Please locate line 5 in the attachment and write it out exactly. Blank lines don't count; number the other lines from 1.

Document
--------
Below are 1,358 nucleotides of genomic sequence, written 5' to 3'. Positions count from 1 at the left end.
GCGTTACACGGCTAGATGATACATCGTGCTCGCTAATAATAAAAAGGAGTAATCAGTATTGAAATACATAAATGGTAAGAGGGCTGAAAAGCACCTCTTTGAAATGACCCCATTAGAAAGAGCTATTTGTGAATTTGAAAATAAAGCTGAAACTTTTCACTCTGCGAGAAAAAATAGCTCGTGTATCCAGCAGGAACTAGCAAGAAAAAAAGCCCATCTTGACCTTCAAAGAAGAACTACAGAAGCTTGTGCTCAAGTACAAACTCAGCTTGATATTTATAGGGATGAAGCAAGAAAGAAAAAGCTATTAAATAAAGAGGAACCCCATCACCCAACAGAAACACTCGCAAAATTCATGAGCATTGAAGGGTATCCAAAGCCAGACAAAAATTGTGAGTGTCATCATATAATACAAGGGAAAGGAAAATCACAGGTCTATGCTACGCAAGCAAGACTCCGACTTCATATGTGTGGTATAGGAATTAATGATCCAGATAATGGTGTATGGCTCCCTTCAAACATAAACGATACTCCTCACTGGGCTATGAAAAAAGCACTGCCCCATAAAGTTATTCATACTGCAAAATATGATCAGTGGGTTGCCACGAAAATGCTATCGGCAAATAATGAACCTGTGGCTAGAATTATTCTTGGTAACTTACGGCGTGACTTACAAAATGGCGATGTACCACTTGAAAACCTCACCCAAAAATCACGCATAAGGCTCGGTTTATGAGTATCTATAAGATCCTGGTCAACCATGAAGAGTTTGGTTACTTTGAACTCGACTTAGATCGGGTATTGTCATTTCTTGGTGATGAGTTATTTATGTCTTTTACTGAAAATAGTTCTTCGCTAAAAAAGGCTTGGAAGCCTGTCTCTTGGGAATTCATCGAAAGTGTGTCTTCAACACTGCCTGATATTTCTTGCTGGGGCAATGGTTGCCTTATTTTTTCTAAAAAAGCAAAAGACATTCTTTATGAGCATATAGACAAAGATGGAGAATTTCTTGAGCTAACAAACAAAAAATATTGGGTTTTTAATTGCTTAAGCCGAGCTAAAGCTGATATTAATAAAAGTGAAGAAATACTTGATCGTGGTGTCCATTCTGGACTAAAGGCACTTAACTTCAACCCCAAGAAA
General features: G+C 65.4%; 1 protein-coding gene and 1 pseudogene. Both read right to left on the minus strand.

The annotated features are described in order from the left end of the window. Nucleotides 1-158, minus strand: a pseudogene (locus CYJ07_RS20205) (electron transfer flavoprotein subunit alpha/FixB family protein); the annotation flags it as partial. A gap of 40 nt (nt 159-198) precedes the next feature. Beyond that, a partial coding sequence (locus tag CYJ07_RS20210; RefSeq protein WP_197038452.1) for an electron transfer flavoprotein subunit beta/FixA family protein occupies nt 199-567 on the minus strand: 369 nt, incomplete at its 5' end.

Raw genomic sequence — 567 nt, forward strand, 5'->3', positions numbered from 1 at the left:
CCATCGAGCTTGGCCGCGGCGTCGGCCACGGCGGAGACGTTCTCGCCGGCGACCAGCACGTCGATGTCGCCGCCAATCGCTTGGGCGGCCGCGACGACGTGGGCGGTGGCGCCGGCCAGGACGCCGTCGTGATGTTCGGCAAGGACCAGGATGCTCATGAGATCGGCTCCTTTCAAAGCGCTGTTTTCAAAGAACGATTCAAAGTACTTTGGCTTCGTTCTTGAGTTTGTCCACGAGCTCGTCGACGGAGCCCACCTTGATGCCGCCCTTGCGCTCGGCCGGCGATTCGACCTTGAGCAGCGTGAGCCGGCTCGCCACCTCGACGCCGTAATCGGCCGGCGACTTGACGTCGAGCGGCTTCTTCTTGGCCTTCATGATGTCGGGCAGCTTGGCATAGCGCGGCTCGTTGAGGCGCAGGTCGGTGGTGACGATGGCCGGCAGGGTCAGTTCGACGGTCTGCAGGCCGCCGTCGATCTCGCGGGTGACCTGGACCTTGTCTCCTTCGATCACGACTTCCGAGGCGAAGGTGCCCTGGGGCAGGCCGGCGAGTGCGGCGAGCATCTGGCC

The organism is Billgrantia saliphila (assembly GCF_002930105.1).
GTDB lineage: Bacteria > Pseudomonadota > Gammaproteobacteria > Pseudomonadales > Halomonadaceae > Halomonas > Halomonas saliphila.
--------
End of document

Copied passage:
Raw genomic sequence — 567 nt, forward strand, 5'->3', positions numbered from 1 at the left: